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Colour of the Truth

Poster for the movie "Colour of the Truth"

Colour of the Truth (2003)

95 min - Action, Thriller, Foreign - 31 December 2003
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A man becomes a cop in order to take down the police superintendent who may have killed his father, and that of a vengeful Triad boss.

Director:  Wong Jing, Marco Mak



A man becomes a cop in order to take down the police superintendent who may have killed his father, and that of a vengeful Triad boss.

Collections: Marco Mak, Wong Jing


Official Website: 
Country:   Hong Kong
Language:  Cantonese
Release Date:  31 December 2003

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Company Credits

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Technical Specs

Runtime:  1 h 35 min

As a child Chan Lok-yin’s policeman father died in a rooftop shooting and the sole surviving witness from the scene, chief inspector Huang Jiang (Anthony Wong), was cleared of any wrongdoing.

The young man (Raymond Wong) grew up believing otherwise, however, and bearing a strong grudge against Huang he changed his name twice and joined the police. Once on the force Chan gets noticed by higher-ups and is put onto Huang’s team, which is charged with cracking an arms smuggling case. As the young man starts to get close to Huang he finds the man he’s hated may not be the sly old fox he once thought him to be. Matters soon complicate as the Vietnamese arms runners prove a ruthless bunch to tackle and supposed ex-crime boss Mr Wang (Patrick Tse) engages the team for round-the-clock protection. Part revenge drama and part police actioner, Colour of the Truth marked a surprise entry from co-directors Wong Jing and Marco Mak. Released in the wake of Infernal Affairs’ success in the crime thriller genre, the movie surpassed expectations of being a clone of that movie but instead held its own with engaging scripting and interesting characters. Little is as it seems on the surface, from the lead character’s impression of the senior policeman to the elaborate games played by film’s criminals. Action unfolds efficiently for the course of the movie, set to an attractive score and staging entertaining gunfighting scenes, a highlight of which is a video game-like shoot-’em-up segment with the hero guided from a closed-circuit TV control room. The cast acquits itself well, from initial cameos by Lau Ching-wan and Francis Ng through to a superb performance by Anthony Wong, whose domestic scenes are granted a depth seldom seen in the Hong Kong’s cops n’ robbers films.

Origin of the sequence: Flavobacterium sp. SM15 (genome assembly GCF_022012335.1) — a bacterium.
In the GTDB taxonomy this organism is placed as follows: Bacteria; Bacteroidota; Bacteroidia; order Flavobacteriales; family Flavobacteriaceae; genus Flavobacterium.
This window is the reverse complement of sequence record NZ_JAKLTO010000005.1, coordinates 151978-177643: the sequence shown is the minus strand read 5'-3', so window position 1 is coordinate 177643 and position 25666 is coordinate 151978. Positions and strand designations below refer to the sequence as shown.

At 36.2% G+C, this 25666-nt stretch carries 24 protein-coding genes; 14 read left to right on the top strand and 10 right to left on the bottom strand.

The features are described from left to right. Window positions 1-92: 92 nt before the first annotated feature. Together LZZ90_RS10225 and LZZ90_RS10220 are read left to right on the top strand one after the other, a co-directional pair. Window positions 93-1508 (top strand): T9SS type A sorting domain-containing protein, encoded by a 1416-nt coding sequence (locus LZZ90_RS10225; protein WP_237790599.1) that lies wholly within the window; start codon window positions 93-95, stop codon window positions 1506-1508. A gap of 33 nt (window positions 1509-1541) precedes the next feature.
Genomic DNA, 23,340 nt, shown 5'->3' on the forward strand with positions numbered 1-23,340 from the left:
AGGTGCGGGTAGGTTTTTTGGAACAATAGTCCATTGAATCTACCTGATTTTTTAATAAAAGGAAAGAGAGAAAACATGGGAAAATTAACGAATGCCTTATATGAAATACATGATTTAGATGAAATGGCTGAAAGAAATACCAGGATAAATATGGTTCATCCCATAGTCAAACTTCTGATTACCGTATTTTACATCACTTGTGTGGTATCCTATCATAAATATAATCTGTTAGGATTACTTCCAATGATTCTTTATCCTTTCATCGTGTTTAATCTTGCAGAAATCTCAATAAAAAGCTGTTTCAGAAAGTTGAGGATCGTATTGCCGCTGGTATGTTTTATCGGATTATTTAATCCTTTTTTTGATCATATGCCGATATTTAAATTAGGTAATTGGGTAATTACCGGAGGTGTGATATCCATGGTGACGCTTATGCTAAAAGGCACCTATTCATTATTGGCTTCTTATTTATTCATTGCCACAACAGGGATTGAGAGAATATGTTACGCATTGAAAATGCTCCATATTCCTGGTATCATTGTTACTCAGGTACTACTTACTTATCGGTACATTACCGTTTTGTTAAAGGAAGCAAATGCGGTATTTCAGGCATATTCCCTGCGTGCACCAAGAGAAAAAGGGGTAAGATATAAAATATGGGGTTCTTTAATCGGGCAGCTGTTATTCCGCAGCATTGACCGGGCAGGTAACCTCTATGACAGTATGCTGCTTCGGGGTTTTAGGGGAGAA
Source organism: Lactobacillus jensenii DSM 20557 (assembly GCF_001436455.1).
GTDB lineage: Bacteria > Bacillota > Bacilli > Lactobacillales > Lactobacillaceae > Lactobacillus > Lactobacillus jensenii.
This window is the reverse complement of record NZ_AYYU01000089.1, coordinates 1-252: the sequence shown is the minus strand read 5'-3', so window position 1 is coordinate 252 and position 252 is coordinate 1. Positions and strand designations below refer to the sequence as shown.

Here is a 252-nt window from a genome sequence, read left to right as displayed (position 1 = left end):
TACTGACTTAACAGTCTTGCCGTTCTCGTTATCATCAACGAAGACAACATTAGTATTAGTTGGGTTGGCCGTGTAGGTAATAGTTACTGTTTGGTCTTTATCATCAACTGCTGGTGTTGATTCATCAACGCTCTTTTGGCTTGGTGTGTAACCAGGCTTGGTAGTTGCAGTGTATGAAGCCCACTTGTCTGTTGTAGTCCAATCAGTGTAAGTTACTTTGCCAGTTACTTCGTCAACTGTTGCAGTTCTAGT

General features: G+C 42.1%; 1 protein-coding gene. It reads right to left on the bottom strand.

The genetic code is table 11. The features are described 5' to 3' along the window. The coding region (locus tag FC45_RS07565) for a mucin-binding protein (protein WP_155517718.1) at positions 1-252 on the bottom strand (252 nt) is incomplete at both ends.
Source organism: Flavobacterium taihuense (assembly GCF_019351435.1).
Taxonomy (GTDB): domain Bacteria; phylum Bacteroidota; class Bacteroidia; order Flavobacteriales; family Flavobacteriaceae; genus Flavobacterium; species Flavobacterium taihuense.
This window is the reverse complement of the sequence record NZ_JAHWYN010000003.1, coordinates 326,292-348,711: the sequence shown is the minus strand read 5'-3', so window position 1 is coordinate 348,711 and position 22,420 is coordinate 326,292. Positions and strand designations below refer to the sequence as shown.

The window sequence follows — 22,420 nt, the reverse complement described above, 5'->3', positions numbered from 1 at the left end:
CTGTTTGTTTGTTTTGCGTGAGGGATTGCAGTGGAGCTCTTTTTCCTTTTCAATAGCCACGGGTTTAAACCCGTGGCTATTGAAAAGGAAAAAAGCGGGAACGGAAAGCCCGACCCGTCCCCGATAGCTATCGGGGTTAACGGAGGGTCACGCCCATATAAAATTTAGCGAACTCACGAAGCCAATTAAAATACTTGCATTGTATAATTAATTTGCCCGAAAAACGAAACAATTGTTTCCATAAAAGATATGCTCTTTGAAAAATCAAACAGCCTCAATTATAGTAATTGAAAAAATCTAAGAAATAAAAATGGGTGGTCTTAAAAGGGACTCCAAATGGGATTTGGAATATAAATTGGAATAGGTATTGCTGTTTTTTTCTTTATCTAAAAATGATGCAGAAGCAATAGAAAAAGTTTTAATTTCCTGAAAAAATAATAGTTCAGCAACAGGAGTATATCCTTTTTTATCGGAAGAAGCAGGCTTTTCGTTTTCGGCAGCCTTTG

Tim Youngs

Thanks to Far East Film Festival

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